Claims after Service. Non-Combat PTSD

MrPhotographer06

PEB Forum Veteran
Registered Member
#1
Hello all, It has been some time since I posted last.

I am working with a private firm to possibly get my rating increased, as well as starting the process to get my mental health diagnosis on paper.

During a rating increase exam, my VA examiner suggested I see someone because I fit the bill for PTSD. As a non-combat veteran, It will be harder to push. Who has successfully completed this? I am currently pursuing a job in Germany at a MEDDAC which would obviously put me out the country, so I'd like to get this handled here ASAP if possible.

Thanks in advance!
Search was hard to find info...

-CK
 

Warrior644

PEB Forum Veteran
Registered Member
#2
Hello all, It has been some time since I posted last.

I am working with a private firm to possibly get my rating increased, as well as starting the process to get my mental health diagnosis on paper.

During a rating increase exam, my VA examiner suggested I see someone because I fit the bill for PTSD. As a non-combat veteran, It will be harder to push. Who has successfully completed this? I am currently pursuing a job in Germany at a MEDDAC which would obviously put me out the country, so I'd like to get this handled here ASAP if possible.

Thanks in advance!
Search was hard to find info...

-CK
Indeed, welcome back to the PEB Forum! :)

In retrospect, there are many types of DoVA claims for disability compensation. As such, they are as follows: original disability claim, new disability claim, reopened disability claim, claim for increased disability, and secondary disability claim.

The DoVA VBA has a special process called the Fully Developed Claims (FDC) program which is an optional initiative that offer military veterans and survivors faster decisions from the DoVA on compensation, pension, and survivor benefit claims. The FDC program states "Veterans and survivors simply submit all relevant records in their possession, and those records which are easily obtainable, such as private medical records, at the time they make their claim and certify that they have no further evidence to submit. VA can then review and process the claim more quickly" as annotated on the U.S. Department of Veterans Affairs' website.

As such, military veterans may file an FDC for disability compensation for the following reasons:
  • An injury, disability, or condition believed to have occurred or been aggravated by military service
  • A condition caused or aggravated by an existing military service-related condition
"By filing an FDC, Veterans and survivors take charge of their claim by providing all the evidence at once. By then certifying that there is no more evidence, VA can issue a decision faster.

File an FDC without risk. Participation will not affect the attention your claim receives from qualified VA rating staff or the benefits to which you're entitled. If VA determines other non-federal records exist and are required to decide a claim, VA will simply remove the claim from the FDC program and process it through the traditional claims process. Once you initiate your FDC, you'll have up to one year to complete it. Should VA approve your claim, you'll be paid back to the day you initiated your claim" as discussed on the U.S. Department of Veterans Affairs' website.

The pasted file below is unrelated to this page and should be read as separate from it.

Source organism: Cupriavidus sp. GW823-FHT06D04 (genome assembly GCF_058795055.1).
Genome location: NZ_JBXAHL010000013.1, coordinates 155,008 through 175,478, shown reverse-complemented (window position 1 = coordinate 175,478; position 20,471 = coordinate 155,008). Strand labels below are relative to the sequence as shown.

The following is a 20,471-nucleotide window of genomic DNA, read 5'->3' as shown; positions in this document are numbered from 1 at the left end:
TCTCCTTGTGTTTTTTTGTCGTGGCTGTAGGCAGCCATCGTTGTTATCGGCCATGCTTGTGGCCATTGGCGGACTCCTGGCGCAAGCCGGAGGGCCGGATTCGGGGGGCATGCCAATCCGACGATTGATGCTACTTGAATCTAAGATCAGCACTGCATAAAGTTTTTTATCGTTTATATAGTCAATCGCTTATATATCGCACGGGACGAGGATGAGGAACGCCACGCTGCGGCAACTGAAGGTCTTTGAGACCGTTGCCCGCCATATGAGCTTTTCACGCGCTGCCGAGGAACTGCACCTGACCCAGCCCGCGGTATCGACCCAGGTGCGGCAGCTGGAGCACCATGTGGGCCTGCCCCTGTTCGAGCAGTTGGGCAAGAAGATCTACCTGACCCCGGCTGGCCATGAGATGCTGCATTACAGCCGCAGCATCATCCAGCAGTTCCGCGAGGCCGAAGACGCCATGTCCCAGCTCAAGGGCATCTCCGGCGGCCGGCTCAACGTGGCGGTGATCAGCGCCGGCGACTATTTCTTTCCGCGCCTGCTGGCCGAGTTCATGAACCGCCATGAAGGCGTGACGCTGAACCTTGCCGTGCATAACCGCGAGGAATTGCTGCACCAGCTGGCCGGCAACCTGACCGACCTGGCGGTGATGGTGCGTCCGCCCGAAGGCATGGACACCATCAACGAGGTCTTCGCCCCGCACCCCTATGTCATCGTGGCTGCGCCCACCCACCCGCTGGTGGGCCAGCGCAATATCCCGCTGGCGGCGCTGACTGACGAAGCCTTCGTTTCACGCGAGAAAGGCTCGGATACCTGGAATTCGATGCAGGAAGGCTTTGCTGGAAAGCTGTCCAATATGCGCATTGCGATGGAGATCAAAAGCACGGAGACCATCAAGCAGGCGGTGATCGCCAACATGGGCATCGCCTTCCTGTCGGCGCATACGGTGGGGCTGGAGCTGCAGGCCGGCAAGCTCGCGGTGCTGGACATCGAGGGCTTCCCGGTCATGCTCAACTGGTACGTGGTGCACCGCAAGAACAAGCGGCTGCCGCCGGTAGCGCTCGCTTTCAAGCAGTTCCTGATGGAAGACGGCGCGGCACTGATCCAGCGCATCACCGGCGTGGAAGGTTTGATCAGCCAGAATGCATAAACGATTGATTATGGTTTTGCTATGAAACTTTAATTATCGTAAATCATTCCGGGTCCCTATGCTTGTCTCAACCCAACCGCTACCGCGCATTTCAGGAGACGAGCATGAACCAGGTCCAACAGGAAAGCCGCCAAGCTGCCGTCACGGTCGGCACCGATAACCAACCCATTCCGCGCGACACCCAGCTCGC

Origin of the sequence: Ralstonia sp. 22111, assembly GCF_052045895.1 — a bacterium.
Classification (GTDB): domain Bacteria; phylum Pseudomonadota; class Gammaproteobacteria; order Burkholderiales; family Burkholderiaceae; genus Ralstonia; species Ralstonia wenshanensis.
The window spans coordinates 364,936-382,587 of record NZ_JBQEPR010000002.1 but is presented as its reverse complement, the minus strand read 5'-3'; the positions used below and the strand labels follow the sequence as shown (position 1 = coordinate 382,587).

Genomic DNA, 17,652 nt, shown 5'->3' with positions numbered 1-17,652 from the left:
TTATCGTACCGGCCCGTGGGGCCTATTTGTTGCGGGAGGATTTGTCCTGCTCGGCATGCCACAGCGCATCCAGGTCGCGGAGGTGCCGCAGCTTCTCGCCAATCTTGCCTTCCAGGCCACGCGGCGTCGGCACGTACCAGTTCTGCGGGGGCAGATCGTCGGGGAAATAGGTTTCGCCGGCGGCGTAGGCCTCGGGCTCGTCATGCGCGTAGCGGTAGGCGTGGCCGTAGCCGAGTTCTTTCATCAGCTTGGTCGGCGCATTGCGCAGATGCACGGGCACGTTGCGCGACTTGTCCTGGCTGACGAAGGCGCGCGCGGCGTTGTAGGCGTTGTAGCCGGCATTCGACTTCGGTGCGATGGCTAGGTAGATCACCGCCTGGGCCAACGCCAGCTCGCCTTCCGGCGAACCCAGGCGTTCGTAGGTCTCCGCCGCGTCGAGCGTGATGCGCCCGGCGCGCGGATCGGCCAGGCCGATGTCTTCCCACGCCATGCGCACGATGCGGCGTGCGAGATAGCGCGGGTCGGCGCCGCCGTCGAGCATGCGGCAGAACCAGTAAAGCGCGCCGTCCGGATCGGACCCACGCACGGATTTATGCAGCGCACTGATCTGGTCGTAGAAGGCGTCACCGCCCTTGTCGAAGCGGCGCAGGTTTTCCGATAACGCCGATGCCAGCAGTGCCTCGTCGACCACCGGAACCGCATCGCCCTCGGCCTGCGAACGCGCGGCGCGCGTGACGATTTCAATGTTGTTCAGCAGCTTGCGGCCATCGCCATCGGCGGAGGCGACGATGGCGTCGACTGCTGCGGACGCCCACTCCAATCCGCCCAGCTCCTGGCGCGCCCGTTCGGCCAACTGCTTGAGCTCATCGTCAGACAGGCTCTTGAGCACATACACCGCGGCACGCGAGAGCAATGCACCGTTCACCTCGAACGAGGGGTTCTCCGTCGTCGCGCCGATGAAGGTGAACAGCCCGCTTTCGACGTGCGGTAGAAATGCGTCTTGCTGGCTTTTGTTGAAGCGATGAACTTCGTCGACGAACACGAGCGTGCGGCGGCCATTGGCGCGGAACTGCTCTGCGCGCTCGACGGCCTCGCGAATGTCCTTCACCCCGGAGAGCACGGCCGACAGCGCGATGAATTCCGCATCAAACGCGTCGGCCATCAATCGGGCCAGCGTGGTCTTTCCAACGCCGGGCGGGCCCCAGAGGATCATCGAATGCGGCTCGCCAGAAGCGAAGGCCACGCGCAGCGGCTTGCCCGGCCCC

Naturally, the best method to file an FDC is electronically via eBenefits while the DoVA VBA recommends the appointment of an accredited Veterans Service Officer (VSO) to help you initiate your claim, gather the required medical records and evidence, then submit your disability claim. Hopefully, your hired private firm is VSO accredited so that the entire process of submitting an FDC for PTSD shall go as smooth as procedurally possible.

Moreover, for your own historical knowledge, I would highly suggest that you review URL https://www.benefits.va.gov/FDC/checklist.asp for detailed information about the "FDC Checklist for Disability Compensation" which shall help to ensure that the FDC is properly supported by the required applicable evidence.

In response to your comment about "...I fit the bill for PTSD. As a non-combat veteran, It will be harder to push...;" that may or may not be the actual case. In reference to DoVA disability compensation, the DoVA Rating Agency shall use the 38 CFR VASRD §4.130 Schedule of ratings—Mental disorders under "General Rating Formula for Mental Disorders" to rate the medical symptomology for a DoVA code "9411 Posttraumatic stress disorder" medical diagnosis or condition. The DoVA Rating Agency should be provided a Review Post Traumatic Stress Disorder (PTSD) Disability Benefits Questionnaire (DBQ) from a DoVA C&P examination clinician. The PTSD DBQ is a medical examination form used to capture essential information for evaluating DoVA disability compensation and/or pension claims.

That all said, please review URL https://www.ecfr.gov/cgi-bin/text-i...b57e548f8&mc=true&node=se38.1.4_1130&rgn=div8 for detailed information about the schedule of ratings for mental disorders and the general rating formula for mental disorders as annotated in the Electronic Code of Federal Regulations. I hope for a favorable outcome in your overall pursuit for increased DoVA disability compensation. Take care!

Thus, I quite often comment that "possessing well-informed knowledge is truly a powerful equalizer!"

Best Wishes!
 
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oddpedestrian

PEB Forum Veteran
Registered Member
#3
hmm, you said you had a C&P for BH are you currently service connected for an MH disorder? If so the ratings are the same additional MH diagnosis will not change that this is called "pyramiding" and as Warrior said they will just go off 38 CFR VASRD §4.130 for all MH rating percentages. Make sure you focus on occupational and social impairment going forward with MH increases.
 
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